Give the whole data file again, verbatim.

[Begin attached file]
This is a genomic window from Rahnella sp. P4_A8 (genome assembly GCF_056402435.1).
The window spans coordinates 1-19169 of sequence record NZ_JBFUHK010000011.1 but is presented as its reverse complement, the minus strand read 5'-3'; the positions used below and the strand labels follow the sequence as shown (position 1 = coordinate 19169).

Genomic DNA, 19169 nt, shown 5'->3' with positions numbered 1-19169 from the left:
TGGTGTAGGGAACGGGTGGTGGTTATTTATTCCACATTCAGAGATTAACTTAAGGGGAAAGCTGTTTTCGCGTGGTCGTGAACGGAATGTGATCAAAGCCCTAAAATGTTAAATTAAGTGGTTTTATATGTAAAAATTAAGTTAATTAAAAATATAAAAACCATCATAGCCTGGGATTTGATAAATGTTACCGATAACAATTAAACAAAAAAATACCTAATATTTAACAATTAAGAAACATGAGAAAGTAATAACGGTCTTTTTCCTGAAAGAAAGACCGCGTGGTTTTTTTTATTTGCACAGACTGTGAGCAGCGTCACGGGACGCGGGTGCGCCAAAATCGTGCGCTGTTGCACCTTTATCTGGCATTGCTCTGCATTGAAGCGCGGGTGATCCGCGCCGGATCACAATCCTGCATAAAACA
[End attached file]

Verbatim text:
This is a genomic window from Rahnella sp. P4_A8 (genome assembly GCF_056402435.1).
The window spans coordinates 1-19169 of sequence record NZ_JBFUHK010000011.1 but is presented as its reverse complement, the minus strand read 5'-3'; the positions used below and the strand labels follow the sequence as shown (position 1 = coordinate 19169).

Genomic DNA, 19169 nt, shown 5'->3' with positions numbered 1-19169 from the left:
TGGTGTAGGGAACGGGTGGTGGTTATTTATTCCACATTCAGAGATTAACTTAAGGGGAAAGCTGTTTTCGCGTGGTCGTGAACGGAATGTGATCAAAGCCCTAAAATGTTAAATTAAGTGGTTTTATATGTAAAAATTAAGTTAATTAAAAATATAAAAACCATCATAGCCTGGGATTTGATAAATGTTACCGATAACAATTAAACAAAAAAATACCTAATATTTAACAATTAAGAAACATGAGAAAGTAATAACGGTCTTTTTCCTGAAAGAAAGACCGCGTGGTTTTTTTTATTTGCACAGACTGTGAGCAGCGTCACGGGACGCGGGTGCGCCAAAATCGTGCGCTGTTGCACCTTTATCTGGCATTGCTCTGCATTGAAGCGCGGGTGATCCGCGCCGGATCACAATCCTGCATAAAACA